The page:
Business analysis • From Wikipedia, the free encyclopedia • Jump to:navigation, search • Business analysis is the discipline of identifying business needs and determining solutions to business problems. Solutions often include a systems development component, but may also consist of process improvement or organizational change or strategic planning and policy development. The person who carries out this task is called a business analyst or BA.  • Those BAs who work solely on developing software systems may be called IT Business Analysts, Technical Business Analysts, or Systems Analysts. • Contents • [hide] • Business analysis sub-disciplines • Business analysis as a discipline has a heavy overlap with requirements analysis sometimes also called requirements engineering, but focuses on identifying the changes to an organization that are required for it to achieve strategic goals. These changes include changes to strategies, structures, policies, processes, and information systems. • Examples of business analysis include: • Enterprise analysis or company analysis • focuses on understanding the needs of the business as a whole, its strategic direction, and identifying initiatives that will allow a business to meet those strategic goals.
Requirements planning and management • involves planning the requirements development process, determining which requirements are the highest priority for implementation, and managing change. • Requirements elicitation • describes techniques for collecting requirements from stakeholders in a project. • Requirements analysis • describes how to develop and specify requirements in enough detail to allow them to be successfully implemented by a project team. • Requirements communication • describes techniques for ensuring that stakeholders have a shared understanding of the requirements and how they will be implemented. • Solution assessment and validation • describes how the business analyst can verify the correctness of a proposed solution, how to support the implementation of a solution, and how to assess possible shortcomings in the implementation. • Business analysis techniques • There are a number of techniques that a Business Analyst will use when facilitating business change. These range from workshop facilitation techniques used to elicit requirements, to techniques for analysing and organising requirements.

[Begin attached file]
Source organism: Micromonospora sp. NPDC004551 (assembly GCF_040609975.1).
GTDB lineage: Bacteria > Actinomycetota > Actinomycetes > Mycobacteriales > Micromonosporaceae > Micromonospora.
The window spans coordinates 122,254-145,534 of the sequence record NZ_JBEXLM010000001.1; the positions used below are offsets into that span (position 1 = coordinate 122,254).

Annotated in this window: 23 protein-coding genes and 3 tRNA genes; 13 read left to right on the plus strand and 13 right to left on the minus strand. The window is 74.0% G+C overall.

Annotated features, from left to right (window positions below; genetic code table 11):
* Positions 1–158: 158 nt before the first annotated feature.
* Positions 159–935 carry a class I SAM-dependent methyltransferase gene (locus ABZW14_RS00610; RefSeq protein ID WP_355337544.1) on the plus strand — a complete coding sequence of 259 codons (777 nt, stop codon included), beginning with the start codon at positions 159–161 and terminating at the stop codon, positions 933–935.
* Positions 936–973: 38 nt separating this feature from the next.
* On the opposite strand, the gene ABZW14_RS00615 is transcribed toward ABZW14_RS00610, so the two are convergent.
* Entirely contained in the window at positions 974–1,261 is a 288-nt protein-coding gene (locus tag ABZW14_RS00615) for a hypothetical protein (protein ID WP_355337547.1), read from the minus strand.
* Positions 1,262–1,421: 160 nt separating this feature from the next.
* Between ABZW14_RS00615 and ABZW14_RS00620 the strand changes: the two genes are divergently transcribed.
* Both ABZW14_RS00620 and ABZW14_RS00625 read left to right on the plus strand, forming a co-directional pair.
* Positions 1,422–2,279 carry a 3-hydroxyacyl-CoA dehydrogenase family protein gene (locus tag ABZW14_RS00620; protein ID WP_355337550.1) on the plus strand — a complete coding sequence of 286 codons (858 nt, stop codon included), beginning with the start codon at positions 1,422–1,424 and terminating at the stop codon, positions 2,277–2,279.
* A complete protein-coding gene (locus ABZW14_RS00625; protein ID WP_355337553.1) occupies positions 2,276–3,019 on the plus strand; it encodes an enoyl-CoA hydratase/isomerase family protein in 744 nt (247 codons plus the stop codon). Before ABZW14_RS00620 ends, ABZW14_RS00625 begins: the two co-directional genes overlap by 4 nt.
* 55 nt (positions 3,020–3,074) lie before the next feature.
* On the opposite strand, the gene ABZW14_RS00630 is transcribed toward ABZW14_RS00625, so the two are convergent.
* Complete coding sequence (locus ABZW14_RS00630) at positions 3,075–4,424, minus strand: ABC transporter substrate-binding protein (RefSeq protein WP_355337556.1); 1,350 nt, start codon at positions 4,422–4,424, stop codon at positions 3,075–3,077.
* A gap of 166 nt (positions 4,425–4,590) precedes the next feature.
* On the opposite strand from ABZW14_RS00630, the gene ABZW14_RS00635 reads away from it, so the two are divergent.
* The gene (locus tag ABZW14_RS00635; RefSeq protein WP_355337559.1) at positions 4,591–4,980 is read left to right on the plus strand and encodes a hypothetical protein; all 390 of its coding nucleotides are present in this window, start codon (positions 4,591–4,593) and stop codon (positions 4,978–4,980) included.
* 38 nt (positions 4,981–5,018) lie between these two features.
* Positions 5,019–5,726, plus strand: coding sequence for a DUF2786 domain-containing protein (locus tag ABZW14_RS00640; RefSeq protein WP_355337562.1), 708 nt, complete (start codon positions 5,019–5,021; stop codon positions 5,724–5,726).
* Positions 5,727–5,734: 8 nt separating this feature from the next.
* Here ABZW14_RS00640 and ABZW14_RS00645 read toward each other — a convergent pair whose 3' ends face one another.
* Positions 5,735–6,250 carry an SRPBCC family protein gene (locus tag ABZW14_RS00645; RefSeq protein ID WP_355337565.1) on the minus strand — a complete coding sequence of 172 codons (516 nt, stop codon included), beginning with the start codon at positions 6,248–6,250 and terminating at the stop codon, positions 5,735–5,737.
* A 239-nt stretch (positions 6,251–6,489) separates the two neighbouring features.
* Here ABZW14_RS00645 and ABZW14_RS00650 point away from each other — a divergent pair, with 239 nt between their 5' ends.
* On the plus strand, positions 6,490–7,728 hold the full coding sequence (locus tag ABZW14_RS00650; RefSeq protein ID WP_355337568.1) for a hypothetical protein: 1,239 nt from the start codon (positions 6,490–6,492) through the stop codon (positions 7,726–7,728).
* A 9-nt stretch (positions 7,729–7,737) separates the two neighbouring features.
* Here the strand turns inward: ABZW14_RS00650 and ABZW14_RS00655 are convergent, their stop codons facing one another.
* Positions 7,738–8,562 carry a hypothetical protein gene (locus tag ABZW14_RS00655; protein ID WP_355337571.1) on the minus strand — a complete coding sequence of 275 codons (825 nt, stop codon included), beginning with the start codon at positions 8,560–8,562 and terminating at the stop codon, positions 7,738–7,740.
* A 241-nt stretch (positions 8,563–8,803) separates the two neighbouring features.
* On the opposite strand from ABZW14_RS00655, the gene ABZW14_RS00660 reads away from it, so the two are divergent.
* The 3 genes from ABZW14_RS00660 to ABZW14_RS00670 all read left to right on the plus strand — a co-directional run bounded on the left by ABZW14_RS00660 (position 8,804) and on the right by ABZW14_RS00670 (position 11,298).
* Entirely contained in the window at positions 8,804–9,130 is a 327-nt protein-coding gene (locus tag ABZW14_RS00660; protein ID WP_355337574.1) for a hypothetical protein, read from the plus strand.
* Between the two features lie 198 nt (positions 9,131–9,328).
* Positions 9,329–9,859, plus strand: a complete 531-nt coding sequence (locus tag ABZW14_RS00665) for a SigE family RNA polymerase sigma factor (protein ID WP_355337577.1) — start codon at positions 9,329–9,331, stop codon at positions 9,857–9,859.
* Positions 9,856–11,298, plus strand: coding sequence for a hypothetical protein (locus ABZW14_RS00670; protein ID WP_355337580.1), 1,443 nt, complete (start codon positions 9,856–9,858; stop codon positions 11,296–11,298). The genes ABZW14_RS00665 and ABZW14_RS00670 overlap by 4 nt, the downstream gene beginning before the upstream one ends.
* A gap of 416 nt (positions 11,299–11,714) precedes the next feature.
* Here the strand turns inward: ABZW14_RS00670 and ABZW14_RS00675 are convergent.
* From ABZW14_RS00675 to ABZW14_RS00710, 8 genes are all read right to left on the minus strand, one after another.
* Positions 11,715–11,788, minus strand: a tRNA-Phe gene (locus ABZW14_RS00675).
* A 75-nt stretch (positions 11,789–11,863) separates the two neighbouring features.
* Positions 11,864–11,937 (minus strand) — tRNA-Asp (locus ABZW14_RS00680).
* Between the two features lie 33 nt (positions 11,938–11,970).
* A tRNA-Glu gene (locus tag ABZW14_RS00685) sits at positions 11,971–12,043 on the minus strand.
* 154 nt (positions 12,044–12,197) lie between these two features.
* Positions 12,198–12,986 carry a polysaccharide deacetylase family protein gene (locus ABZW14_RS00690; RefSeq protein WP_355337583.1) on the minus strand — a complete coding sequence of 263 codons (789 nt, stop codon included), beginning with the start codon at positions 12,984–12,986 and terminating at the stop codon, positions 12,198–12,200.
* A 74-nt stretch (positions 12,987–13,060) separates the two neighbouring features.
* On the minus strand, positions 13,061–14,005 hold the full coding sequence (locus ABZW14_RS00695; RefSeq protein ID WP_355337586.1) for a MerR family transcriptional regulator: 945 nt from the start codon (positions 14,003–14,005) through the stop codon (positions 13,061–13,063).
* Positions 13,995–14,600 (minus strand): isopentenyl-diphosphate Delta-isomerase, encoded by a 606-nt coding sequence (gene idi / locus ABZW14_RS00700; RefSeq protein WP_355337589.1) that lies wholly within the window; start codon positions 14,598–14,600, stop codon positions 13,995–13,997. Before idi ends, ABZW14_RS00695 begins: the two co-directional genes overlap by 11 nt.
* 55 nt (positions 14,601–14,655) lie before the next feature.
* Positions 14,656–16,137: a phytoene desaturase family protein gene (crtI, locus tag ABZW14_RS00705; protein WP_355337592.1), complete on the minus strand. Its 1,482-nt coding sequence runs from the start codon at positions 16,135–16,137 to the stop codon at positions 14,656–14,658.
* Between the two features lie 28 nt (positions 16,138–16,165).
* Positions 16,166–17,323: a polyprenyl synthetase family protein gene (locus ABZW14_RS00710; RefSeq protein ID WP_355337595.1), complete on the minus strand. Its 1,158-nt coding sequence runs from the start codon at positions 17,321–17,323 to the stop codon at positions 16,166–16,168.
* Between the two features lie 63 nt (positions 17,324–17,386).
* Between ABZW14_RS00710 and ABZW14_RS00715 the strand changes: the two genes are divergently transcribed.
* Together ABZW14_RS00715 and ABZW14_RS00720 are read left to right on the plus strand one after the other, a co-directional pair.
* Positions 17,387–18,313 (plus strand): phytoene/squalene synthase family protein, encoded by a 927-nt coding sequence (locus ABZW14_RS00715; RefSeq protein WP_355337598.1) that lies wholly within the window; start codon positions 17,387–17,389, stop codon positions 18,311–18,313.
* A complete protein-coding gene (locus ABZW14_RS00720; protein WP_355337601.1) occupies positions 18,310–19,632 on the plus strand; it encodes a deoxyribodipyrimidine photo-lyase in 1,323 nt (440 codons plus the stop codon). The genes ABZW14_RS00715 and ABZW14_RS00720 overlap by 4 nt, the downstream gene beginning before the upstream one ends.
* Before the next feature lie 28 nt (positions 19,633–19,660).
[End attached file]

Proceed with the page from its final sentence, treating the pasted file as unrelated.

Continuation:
Some of these techniques include: • PESTLE • This is used to perform an external environmental analysis by examining the many different external factors affecting an organisation.The six attributes of PESTLE: • Political (Current and potential influences from political pressures) • Economic (The local, national and world economy impact) • Sociological (The ways in which a society can affect an organisation) • Technological (The effect of new and emerging technology) • Legal (The effect of national and world legislation) • Environmental (The local, national and world environmental issues) • MOST • This is used to perform an internal environmental analysis by defining the attributes of MOST to ensure that the project you are working on is aligned to each of the 4 attributes.The four attributes of MOST • Mission (where the business intends to go) • Objectives (the key goals which will help achieve the mission) • Strategies (options for moving forward) • Tactics (how strategies are put into action)